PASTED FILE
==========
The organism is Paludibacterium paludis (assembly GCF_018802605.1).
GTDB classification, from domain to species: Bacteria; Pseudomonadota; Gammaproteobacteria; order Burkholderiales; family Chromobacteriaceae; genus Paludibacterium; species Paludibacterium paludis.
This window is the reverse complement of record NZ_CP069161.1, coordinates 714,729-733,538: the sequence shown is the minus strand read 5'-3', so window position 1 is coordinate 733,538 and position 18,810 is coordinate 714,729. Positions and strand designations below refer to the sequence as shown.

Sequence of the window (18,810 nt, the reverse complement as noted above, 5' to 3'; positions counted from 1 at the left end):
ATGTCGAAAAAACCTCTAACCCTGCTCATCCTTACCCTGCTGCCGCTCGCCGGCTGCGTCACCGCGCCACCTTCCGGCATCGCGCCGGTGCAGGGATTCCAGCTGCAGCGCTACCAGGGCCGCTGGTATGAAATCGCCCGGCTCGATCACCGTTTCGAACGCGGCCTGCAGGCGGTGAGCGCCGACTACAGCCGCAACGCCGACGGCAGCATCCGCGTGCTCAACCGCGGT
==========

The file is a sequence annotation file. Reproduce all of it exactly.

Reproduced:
The organism is Paludibacterium paludis (assembly GCF_018802605.1).
GTDB classification, from domain to species: Bacteria; Pseudomonadota; Gammaproteobacteria; order Burkholderiales; family Chromobacteriaceae; genus Paludibacterium; species Paludibacterium paludis.
This window is the reverse complement of record NZ_CP069161.1, coordinates 714,729-733,538: the sequence shown is the minus strand read 5'-3', so window position 1 is coordinate 733,538 and position 18,810 is coordinate 714,729. Positions and strand designations below refer to the sequence as shown.

Sequence of the window (18,810 nt, the reverse complement as noted above, 5' to 3'; positions counted from 1 at the left end):
ATGTCGAAAAAACCTCTAACCCTGCTCATCCTTACCCTGCTGCCGCTCGCCGGCTGCGTCACCGCGCCACCTTCCGGCATCGCGCCGGTGCAGGGATTCCAGCTGCAGCGCTACCAGGGCCGCTGGTATGAAATCGCCCGGCTCGATCACCGTTTCGAACGCGGCCTGCAGGCGGTGAGCGCCGACTACAGCCGCAACGCCGACGGCAGCATCCGCGTGCTCAACCGCGGT